Marking World Health Day (April 7), COPD Support Ireland hosts lifestyle webinar for people with COPD

Marking World Health Day, COPD Support Ireland will host a free webinar, “Living Your Best Life with COPD”, for people with Chronic Obstructive Pulmonary Disease, or COPD, on Friday April 7.

The webinar aims to offer lots of practical tips on the lifestyle changes people with COPD can make to enhance their quality of life. It will feature a number of contributions on different aspects of living with COPD, including maintaining mental fitness, making food enjoyable, and rediscovering the benefits of outdoor activity. Speakers include well-known psychologist Dr Eddie Murphy, award-winning landscape gardener, David Shortall, and chef, author and TV presenter, Adrian Martin, while the webinar will be introduced by Miss Ireland, Dr Ivanna McMahon. Attendees will also be signposted to resources in their communities, such as support groups, hospital pulmonary rehabilitation programmes, Living Well self-management support programmes, the COPD & Me exercise programme, and the SingStrong programme for better lung health.

Perhaps more well-known as bronchitis or emphysema, there are an estimated 380,000 people living with COPD in Ireland. Its key symptoms are ongoing breathlessness and a persistent cough, with or without phlegm. While tobacco is the main cause, other risk factors include exposure to second-hand smoke, inhalation of dusts, chemicals and fumes, living with an existing condition such as chronic asthma, and having a family history of certain lung-related illnesses.

Interestingly, a recent survey undertaken by Behaviour & Attitudes on behalf of COPD Support Ireland, found that while seven in ten (68%) people have heard of COPD, almost nine in ten (88%) know little or nothing about it. One third (35%) were unable to identify any symptoms associated with the condition. For the most part, awareness was higher among older age groups and people from less well-off backgrounds, while women tended to be more informed than men.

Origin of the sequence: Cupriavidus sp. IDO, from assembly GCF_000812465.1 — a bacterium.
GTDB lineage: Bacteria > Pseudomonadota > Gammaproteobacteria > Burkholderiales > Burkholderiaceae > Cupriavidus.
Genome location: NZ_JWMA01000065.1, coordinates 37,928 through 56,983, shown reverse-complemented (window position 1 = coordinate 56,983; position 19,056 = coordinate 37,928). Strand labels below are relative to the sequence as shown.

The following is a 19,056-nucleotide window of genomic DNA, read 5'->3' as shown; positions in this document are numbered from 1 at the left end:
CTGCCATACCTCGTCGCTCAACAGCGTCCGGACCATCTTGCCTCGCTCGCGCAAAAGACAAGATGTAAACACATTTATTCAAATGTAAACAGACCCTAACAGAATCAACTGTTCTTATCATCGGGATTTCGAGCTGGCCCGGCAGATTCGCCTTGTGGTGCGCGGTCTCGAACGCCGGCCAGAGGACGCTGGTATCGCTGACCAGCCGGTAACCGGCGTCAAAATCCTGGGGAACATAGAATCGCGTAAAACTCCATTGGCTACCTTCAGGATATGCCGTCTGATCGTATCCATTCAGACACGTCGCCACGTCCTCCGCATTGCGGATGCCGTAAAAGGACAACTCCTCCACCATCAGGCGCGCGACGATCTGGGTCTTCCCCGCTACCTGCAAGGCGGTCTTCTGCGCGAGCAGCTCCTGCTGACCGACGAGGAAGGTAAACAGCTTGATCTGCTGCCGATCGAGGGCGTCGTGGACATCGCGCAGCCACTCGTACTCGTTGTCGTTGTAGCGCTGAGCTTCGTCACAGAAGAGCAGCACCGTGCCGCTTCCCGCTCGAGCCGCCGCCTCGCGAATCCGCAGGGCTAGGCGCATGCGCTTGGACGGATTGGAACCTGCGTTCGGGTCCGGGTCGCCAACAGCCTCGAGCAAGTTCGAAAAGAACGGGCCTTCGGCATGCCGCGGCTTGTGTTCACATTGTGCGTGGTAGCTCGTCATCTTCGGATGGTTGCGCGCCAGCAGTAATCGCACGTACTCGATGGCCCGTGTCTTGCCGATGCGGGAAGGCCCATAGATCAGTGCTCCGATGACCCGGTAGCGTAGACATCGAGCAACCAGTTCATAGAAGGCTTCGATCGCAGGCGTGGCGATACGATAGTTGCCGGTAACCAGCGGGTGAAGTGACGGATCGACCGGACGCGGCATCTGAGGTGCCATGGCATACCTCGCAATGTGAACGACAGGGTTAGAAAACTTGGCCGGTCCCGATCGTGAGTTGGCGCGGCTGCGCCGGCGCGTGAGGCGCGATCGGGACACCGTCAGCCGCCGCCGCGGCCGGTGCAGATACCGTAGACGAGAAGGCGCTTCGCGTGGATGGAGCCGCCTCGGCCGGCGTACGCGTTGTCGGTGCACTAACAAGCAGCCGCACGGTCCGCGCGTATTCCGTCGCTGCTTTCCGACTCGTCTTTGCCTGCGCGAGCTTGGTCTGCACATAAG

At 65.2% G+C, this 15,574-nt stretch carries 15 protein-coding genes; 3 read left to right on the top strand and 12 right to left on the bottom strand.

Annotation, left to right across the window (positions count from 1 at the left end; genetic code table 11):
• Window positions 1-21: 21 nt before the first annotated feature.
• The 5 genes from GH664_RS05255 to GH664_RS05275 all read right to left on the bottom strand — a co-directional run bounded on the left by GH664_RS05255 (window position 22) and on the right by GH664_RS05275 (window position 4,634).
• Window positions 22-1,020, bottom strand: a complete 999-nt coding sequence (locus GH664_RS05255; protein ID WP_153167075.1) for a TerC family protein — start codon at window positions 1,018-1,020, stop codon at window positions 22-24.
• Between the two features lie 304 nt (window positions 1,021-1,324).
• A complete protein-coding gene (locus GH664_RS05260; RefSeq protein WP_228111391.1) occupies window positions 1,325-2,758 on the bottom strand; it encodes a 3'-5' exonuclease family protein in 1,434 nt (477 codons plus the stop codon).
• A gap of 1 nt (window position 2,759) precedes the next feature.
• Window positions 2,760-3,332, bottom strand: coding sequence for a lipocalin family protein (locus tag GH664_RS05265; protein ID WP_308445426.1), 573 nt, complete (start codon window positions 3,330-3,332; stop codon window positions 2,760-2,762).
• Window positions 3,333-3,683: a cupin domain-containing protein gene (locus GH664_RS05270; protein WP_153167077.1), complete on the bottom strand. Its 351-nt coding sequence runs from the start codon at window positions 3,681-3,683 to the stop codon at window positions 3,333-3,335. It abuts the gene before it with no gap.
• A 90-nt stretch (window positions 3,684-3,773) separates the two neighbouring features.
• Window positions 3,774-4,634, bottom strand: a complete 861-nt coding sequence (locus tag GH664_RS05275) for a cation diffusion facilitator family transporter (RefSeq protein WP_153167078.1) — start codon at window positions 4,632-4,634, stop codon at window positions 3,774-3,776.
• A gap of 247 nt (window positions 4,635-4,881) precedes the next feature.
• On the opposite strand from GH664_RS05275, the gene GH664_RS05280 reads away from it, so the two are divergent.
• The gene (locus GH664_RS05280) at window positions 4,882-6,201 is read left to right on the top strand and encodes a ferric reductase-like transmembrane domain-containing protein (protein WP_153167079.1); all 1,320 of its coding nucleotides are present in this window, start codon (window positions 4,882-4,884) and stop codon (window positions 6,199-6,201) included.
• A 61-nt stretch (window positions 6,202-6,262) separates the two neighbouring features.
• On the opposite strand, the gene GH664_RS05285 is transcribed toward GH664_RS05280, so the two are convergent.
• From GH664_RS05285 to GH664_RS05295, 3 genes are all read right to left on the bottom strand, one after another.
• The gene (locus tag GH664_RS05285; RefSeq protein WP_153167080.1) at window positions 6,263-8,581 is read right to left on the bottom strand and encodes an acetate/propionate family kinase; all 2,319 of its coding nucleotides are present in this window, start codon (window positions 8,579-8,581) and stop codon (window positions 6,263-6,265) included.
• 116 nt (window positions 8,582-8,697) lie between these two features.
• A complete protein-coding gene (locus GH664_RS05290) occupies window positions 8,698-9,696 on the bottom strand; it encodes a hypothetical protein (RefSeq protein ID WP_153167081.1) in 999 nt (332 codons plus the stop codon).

The “Living Your Best Life with COPD” webinar takes place on Good Friday, Friday April 7, from 12 midday to 1.30pm and is completely free of charge. To register, or for more information on living with COPD, visit or call the COPD AdviceLine on Freefone 1800 832 146 to make an appointment to speak to a COPD specialist nurse or physiotherapist.

Meaning to Life
For Dr Eddie Murphy, clinical psychologist, and RTÉ Operation Transformation expert, the key to overcoming the mental health challenges that can arise with a COPD diagnosis is to take a step back and reflect:
“We know that a diagnosis of COPD can leave a person dealing not only with the physical symptoms but with effects on their mental health too. However, in the same way that there are healthy lifestyle changes we can undertake to better cope with the challenges of COPD, equally there are things we can do to adjust how we respond to those thoughts we may be experiencing. What I hope to look at in my talk is how we can still find fulfilment in life, how we can manage the big five emotions of happiness, sadness, disgust, fear and anger, and how we can implement psychological tools to add quality to our lives and get beyond stress. My hope is that people will go away with a newly-found meaning and purpose to life, and practical steps that they can take to really make a difference in living their best lives with COPD.”

Life’s Possibilities
For Joan Johnston, General Manager, COPD Support Ireland, while a COPD diagnosis may leave people feeling cut off from the world, there is hope: